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Kung-Fu, or Tauist Medical Gymnastics, by John Dudgeon, [1895], at


The idea of kneading is rubbing or shampooing the sinews and bones strong. It consists of three portions, each of 100 days.

(1).—Kneading in season. Beginning in spring when the weather is still a little cold and the body is closely wrapped up in clothes, it is only necessary to open the upper clothes. In the middle of the second month when the weather has grown warmer, the lower part .of the body may then be exercised and thereafter one may practise most conveniently.

(2).—Certain forms of kneading. Man's animal vigour (air) is situated on the right side of the body and the blood on the left. In kneading one must begin and advance from the right to the left. The raison d’être are three. (1).—To push the vigour so that it enters the blood and mikes them mix. (2).—To broaden the stomach so that it may receive more vigour. The stomach is situated an the right side. (3).—The right palm of the kneader is more powerful than the left.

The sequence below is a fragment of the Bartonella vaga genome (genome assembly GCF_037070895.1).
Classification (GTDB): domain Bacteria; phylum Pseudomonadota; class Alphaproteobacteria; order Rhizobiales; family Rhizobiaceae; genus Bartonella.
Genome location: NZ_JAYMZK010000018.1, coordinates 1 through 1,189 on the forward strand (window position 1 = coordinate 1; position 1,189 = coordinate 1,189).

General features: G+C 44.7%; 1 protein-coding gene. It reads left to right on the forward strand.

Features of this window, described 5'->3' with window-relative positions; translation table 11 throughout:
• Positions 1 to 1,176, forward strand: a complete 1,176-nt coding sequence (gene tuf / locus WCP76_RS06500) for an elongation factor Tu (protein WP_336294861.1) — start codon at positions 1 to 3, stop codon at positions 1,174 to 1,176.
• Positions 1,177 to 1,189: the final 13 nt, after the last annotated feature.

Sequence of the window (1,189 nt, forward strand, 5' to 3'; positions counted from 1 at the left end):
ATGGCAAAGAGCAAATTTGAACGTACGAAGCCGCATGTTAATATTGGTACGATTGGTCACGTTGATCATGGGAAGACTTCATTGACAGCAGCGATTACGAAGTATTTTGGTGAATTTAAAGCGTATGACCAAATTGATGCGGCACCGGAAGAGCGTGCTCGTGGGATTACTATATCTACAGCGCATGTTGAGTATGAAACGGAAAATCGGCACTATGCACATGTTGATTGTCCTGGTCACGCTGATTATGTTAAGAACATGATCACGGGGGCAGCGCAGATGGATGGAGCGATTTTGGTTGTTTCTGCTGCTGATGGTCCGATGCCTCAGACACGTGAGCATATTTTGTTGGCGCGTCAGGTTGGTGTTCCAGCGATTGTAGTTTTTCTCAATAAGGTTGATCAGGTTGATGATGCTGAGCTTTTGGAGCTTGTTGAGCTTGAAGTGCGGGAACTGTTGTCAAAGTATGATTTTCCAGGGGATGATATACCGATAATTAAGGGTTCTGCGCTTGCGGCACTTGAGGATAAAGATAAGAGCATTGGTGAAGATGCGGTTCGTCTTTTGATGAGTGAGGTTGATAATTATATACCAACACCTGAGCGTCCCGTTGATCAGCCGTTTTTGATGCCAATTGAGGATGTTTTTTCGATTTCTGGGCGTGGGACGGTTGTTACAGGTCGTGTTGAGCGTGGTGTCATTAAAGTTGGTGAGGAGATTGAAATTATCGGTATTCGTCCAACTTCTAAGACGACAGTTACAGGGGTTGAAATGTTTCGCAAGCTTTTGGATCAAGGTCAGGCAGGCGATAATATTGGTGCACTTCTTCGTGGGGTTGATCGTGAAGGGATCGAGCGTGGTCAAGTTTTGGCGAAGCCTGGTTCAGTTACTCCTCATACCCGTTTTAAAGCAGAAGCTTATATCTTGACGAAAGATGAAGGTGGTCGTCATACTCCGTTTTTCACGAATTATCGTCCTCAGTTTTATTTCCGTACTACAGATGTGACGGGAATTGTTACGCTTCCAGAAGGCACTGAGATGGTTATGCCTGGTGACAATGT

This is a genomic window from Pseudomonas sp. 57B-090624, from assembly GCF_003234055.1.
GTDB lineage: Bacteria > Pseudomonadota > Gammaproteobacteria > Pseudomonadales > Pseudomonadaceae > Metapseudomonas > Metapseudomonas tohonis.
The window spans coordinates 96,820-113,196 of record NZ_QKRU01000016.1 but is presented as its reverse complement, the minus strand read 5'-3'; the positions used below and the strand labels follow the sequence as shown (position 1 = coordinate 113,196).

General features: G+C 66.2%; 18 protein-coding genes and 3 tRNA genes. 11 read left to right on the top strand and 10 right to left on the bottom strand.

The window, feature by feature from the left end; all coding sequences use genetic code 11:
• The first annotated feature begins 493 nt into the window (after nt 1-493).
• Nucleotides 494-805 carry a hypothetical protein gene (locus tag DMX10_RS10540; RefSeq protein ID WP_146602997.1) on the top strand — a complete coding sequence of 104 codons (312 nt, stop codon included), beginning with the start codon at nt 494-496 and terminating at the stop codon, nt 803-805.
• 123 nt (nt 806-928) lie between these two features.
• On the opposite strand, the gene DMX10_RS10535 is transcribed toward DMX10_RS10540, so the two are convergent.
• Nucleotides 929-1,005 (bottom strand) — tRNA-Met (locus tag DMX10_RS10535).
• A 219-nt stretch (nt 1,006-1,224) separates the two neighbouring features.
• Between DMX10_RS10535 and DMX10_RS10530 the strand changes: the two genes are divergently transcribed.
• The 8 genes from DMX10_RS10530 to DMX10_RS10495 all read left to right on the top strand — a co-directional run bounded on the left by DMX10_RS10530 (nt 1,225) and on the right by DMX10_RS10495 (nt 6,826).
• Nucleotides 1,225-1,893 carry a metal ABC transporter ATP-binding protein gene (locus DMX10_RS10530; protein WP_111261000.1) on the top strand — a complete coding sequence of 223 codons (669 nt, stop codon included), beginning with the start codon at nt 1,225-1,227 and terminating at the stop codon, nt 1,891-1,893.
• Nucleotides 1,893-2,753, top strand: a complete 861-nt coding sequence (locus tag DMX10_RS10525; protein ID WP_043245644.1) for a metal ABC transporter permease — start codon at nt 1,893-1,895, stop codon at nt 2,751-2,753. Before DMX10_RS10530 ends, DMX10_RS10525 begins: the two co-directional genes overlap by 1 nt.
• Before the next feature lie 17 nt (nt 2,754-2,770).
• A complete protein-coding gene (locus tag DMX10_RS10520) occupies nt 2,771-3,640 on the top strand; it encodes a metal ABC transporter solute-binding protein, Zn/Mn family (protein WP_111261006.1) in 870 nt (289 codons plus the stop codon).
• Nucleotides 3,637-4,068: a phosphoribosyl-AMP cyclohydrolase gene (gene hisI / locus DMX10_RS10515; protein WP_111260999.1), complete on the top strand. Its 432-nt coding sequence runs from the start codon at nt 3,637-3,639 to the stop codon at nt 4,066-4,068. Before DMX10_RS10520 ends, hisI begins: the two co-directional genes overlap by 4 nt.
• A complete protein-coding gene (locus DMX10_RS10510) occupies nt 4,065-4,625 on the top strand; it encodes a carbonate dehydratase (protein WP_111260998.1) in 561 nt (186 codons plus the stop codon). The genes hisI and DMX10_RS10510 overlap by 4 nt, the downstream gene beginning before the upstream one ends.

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(3).—The quality of the kneading. It must be light and superficial. The process, although the individual's, ought to be in accordance with heaven's laws and with the production of things by heaven and earth; slowly, little by little and not suddenly. When the air arrives it necessarily causes growth; then wait till it is complete, kneading ought to be done after this fashion, the pushing ought to be even and uniform, slowly coming and going backwards and forwards; not too heavy and not too deep. When one has exercised for a long time, then one obtains the advantages, this is the proper thing; if too heavy, the skin may get injured and perhaps set up disease (such as pityriasis versicolor and lichen tropicus); if deep the muscles, sinews and membranes may inflame and swell, hence the necessity of care.

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